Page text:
Flashback: My Cat Has All the Good Ideas

When you see “Flashback” in front of an article, it means it is an article that originally appeared on Word Museum in the beginning before it was sold and then regained by Lori. We have reposted these articles, because we feel they add great value to the site. Where possible we include the date of the original article. Please note that many links may not work. We have tried to catch the ones we can where applicable.

Written by: Joan Holub
Date: 12/1/1998


Ask any children’s book author what question they’re asked most often by kids and I’ll bet “Where do you get your ideas?” is number one, or at least close. My quick answer to this question is something like this: “Ideas are the easy part of writing. The hard part is turning an idea into a story with a beginning, middle and a satisfying end (not necessarily a happy ending, but one that ties up all of the loose ends perfectly). It helps to keep an idea notebook, so you aren’t staring at a blank page trying to think of an idea when you have time to begin writing.”

After being asked this same question so often, I sometimes have felt like joking around with answers like: “Ideas are beamed to me from the mother ship.” Or “My cat whispers them to me every Thursday.”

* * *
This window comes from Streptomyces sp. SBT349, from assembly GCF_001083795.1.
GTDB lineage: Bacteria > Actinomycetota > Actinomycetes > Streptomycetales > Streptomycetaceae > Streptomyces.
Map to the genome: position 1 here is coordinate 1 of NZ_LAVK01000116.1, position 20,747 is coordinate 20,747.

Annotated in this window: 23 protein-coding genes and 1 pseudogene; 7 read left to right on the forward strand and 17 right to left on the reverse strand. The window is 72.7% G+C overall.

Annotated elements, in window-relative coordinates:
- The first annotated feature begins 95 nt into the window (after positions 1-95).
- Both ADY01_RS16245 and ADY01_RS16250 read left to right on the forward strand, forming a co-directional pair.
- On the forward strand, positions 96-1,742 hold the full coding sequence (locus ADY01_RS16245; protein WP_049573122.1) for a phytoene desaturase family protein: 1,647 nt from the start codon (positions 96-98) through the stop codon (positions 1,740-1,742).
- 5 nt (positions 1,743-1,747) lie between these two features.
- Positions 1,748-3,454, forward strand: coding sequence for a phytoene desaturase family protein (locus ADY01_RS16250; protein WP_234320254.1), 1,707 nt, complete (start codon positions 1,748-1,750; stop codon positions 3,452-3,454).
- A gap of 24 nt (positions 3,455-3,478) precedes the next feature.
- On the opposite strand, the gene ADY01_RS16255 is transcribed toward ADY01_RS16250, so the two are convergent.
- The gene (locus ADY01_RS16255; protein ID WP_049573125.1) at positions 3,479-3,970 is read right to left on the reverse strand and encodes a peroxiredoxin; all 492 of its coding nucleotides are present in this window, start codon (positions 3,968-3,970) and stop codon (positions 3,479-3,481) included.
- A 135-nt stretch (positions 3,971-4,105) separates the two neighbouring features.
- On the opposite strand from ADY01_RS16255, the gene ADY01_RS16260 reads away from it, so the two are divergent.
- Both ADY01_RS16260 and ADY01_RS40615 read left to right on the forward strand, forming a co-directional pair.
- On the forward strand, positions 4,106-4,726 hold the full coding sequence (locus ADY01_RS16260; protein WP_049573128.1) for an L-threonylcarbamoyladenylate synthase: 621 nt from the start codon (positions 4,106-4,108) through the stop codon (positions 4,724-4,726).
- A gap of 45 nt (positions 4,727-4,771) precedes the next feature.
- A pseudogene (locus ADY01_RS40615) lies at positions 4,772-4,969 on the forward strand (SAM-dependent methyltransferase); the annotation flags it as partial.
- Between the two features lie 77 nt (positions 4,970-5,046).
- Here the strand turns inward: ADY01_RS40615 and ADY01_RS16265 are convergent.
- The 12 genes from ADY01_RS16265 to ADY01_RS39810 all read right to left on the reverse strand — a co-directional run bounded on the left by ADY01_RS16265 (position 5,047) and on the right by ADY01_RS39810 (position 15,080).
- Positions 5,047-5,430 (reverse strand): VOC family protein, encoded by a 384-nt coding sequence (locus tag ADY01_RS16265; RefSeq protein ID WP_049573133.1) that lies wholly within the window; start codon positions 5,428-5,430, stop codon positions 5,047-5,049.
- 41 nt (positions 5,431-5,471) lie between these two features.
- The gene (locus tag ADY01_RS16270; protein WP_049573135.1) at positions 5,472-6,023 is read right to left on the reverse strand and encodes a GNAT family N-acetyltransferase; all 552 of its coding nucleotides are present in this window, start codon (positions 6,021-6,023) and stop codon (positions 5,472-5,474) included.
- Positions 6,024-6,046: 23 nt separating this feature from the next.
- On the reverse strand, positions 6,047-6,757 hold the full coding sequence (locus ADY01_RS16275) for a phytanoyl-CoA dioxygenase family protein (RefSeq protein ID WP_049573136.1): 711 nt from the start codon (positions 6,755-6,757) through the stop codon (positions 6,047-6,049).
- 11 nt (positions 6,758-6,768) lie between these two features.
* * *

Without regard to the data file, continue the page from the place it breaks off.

There is no right or wrong way to get ideas, but here are some idea-joggers I have found useful:

1. You’ve heard it before–Keep an idea notebook! Write ideas down when you think of them or you’ll forget them.

2. What simple or complicated things are you curious about? Make a list. Do you wonder why your neighbor always takes his trash out at exactly 3 a.m. while humming the national anthem? Do you wonder why someone would name their child ‘Ima’ when their last name is ‘Bugg’? Brainstorm answers that range from the weird to the ridiculous.

3. Write down situations as you think of them in 1-3 sentences in your idea notebook. They don’t have to be resolved plots. Just idea sparks. For instance, “Ima Bugg is a happy kid until she goes to school and a boy makes fun of her name. She’s embarrassed and mad at her parents. She plots revenge on the world.”

4. Put seemingly unrelated ideas together. In Ivy Green, Cootie Queen, I write about fear of public speaking (oral book reports), cooties, and girls with flower names (Rose, Violet, Lily). I had separate notes about all three things in my idea file and wound up putting them all in one book. I try to think of incongruous joinings of unrelated characters, events and problems that make for weird or silly situations.

5. I’m not sure if this method works for many people, but it sometimes does for me. I write down funny phrases I think of, and if something might make a good title, I try and come up with a story. My Halloween book, Boo Who? A Spooky Lift-the-Flap Book, began with a title.

I’m sure I have more to say on this subject, but it’s Thursday and my cat’s whispering ideas to me again so. . .

Copyright © 1998 by Joan Holub

Lori Soard started Word Museum in 1997. She’s a published author and has written thousands of articles over the years for newspapers, magazines and online. She has a PhD in Journalism and lives in Southern Indiana with her husband. They have two grown daughters, both animal lovers their house is always filled with pets.

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